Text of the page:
An old hymn reads, ‘Once heaven seemed a far-off place, Till Jesus showed His smiling face; Now it’s begun within my soul… Oh, hallelujah, yes, ’tis heav’n, ‘Tis heaven to know my sins forgiv’n; On land or sea, what matters where? – Where Jesus is, ’tis heaven there!’  Well, a tiny bit of heaven visited me one recent Tuesday morning between 2.30 and 6.30 am. Normally wild horses wouldn’t move me at that hour. The prospect of a good cup of coffee helped the resurrection process. The Lord seemed to drop 4 words into my mind in those wee hours, fairly unusual for an earthling like me. I jotted them down and shared them with Melanie over breakfast. The 4 words are distinct yet share a common thread, summed up by Isaiah’s words to God’s errant people plus minus 2,600 (?) years ago: ‘Let him turn to the LORD, and he will have mercy on him, and to our God, for he will freely pardon. For my thoughts are not your thoughts, neither are your ways my ways, declares the LORD. As the heavens are higher than the earth, so are my ways higher than your ways and my thoughts than your thoughts…” (Is. 55:7-9). ‘The wondrous ways of God’ indeed!
The first word was ‘SMALL.’
- My mind leaped to Zechariah’s post-exilic words to Zerubbabel, part of a small company of Jews allowed to return to Jerusalem to rebuild the temple. God reminds this little remnant,“‘Not by might nor by power, but by my Spirit,’ says the LORD Almighty. ‘What are you, O mighty mountain? Before Zerubbabel you will become level ground… the hands of Zerubbabel have laid the foundation of this temple; his hands will also complete it… Who despises the day of small things?'”
- My mind jumped to Jesus’ words concerning his ekklesia on earth, “‘I tell you that if two of you on earth agree about anything you ask for, it will be done for you by my Father in heaven. For where two or three come together in my name, there I am with them'” (Mt. 18:19-20). For the past 13 years my wife and I have been facilitating small house-fellowships with great joy. They’re comprised of ragamuffin believers of all ages, cultures and backgrounds . You see, truth seems to flourish in a smaller, relational atmosphere. A South African friend of mine, Tobie, recently wrote a gem about ‘The Wisdom of the Little People:’ ‘I foresee a return to the wisdom of the little people, emboldened and enlivened by the presence of Christ in their midst, when they meet in twos and threes or more. I see a hunger for truth that is true in the moment of relational encounter, never contrary to one jot or tittle from Scripture, but always as the pouring forth of that life that breathed out Scripture in the first place. And I see a disenchantment with the formulations of the super-apostles and religious ideologues and denomination-makers, the manna of yesteryear, the searching and categorizing of the Scriptures apart from Christ’s presence in our midst’ (cf. Jer. 31:33-34). I told Tobie I would consider it my highest privilege on earth to be numbered among so rich a remnant!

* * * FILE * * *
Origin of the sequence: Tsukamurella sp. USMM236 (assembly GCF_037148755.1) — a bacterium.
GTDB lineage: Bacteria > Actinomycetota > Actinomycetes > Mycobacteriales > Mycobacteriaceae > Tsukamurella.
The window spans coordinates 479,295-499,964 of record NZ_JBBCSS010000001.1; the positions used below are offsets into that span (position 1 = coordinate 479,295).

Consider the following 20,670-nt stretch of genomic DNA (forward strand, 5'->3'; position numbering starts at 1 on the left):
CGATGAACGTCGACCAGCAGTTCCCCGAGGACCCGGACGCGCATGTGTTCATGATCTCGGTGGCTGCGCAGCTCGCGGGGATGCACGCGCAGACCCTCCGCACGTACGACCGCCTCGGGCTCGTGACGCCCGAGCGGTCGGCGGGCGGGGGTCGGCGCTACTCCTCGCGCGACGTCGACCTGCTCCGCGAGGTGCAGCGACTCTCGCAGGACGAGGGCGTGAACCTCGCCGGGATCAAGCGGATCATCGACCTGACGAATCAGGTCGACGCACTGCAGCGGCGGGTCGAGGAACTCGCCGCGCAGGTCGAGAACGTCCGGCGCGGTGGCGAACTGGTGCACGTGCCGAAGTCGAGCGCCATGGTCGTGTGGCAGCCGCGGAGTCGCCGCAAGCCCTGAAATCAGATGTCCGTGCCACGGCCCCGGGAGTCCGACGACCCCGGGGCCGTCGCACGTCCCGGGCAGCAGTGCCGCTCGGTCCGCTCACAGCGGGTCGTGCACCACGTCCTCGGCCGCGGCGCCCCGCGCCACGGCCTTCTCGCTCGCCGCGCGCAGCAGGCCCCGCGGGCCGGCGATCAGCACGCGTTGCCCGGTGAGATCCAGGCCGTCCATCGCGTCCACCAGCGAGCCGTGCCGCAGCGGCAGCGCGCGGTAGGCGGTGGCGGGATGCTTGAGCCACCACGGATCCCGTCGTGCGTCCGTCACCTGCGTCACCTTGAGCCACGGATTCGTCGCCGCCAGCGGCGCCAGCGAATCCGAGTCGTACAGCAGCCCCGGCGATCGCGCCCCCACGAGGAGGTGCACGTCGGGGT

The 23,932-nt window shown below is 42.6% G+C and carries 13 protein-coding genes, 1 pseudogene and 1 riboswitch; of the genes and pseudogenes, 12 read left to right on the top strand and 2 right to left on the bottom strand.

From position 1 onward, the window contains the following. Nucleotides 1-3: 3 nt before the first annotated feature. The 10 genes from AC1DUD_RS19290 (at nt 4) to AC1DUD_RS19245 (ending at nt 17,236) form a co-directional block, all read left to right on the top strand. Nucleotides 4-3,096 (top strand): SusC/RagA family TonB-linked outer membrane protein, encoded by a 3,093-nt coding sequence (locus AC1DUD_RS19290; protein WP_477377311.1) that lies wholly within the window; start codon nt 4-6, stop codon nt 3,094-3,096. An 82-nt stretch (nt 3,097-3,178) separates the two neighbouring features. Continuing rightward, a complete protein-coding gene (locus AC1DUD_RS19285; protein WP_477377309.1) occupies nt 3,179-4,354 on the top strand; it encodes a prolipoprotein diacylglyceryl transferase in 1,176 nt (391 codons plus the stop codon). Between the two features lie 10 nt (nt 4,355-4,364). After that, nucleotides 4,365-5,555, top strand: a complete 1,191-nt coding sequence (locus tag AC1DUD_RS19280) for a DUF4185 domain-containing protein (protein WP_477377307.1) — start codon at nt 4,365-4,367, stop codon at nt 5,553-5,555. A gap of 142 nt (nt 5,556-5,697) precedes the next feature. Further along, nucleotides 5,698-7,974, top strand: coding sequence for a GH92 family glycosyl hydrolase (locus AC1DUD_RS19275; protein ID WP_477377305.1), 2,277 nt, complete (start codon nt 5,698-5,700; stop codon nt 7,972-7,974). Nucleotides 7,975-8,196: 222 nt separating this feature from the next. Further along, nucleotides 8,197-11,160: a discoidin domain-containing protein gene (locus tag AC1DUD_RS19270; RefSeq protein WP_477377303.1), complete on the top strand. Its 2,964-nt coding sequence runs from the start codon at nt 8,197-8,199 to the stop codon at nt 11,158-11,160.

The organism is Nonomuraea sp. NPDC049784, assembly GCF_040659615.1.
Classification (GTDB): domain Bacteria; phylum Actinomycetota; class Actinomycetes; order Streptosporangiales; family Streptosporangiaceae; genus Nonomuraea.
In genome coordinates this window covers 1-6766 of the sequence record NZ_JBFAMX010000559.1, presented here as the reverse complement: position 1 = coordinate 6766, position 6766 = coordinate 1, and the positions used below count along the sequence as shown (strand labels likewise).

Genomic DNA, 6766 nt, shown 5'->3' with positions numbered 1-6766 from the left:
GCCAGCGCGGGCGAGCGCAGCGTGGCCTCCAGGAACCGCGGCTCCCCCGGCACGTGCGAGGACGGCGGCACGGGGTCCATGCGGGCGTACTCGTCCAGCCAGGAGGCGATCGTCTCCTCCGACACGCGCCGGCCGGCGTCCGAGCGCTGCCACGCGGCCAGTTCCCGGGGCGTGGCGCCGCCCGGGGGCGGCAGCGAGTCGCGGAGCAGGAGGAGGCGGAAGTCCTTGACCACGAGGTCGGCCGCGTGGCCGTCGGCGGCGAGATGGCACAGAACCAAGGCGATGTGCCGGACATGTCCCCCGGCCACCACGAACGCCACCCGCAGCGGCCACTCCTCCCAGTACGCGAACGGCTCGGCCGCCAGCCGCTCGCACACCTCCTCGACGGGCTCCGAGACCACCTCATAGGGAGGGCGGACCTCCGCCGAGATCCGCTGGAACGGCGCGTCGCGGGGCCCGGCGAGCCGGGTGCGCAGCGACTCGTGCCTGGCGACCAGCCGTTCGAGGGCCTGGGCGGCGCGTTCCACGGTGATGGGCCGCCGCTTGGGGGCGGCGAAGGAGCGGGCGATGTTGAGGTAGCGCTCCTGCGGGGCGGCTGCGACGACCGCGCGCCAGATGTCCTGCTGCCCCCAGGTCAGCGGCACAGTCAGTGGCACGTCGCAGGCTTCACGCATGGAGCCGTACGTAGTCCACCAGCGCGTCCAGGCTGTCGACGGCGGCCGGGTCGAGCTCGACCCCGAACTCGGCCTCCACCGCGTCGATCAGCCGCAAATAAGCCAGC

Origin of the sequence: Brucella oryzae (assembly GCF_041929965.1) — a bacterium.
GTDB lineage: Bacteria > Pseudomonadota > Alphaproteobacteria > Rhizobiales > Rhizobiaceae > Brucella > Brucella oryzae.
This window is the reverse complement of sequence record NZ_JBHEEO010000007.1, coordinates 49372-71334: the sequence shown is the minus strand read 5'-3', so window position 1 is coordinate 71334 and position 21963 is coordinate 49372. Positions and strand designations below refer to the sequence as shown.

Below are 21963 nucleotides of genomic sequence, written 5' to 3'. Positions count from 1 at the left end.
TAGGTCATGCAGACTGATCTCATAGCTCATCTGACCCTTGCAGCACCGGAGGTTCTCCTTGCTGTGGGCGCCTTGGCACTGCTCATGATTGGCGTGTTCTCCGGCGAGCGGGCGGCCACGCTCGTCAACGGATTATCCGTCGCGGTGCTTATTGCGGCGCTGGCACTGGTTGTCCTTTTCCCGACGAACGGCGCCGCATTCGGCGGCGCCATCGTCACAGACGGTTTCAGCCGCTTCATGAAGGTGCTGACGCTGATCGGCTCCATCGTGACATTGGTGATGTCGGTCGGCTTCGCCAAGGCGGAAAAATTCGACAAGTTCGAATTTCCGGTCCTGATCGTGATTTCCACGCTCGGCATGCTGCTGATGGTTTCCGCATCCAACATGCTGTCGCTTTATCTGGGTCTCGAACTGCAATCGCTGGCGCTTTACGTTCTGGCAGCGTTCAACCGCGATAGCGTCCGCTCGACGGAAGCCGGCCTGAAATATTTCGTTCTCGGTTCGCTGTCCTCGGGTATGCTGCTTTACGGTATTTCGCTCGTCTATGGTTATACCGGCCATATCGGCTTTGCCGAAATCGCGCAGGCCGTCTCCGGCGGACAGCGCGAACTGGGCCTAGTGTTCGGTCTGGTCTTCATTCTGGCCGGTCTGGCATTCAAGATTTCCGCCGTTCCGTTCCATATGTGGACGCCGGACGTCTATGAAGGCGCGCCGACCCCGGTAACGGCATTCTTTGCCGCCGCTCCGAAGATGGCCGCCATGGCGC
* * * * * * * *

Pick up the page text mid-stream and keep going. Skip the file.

The second word was ‘STEADFAST.’
- Individual disciples and simple churches are called to steadfastly continue in the life of Christ, i.e. loving God and our neighbour as ourselves. Dallas Willard often spoke of ‘a long obedience in the same direction.’ Paul addresses the Corinthian believers along similar lines: ‘So, my dear brothers and sisters, be strong and immovable. Always work enthusiastically for the Lord, for you know that nothing you do for the Lord is ever useless’ (1 Cor. 15:58) (note the preceding v. 57’s ‘But thank God! He gives us victory over sin and death through our Lord Jesus Christ!’). ‘Enthusiastically’ literally means ‘in God.’ Yes, we ‘labour’ in our service for God, yet we do so in the life and energy of Christ himself, who endured the Cross and received his reward (Heb. 12:1b-4).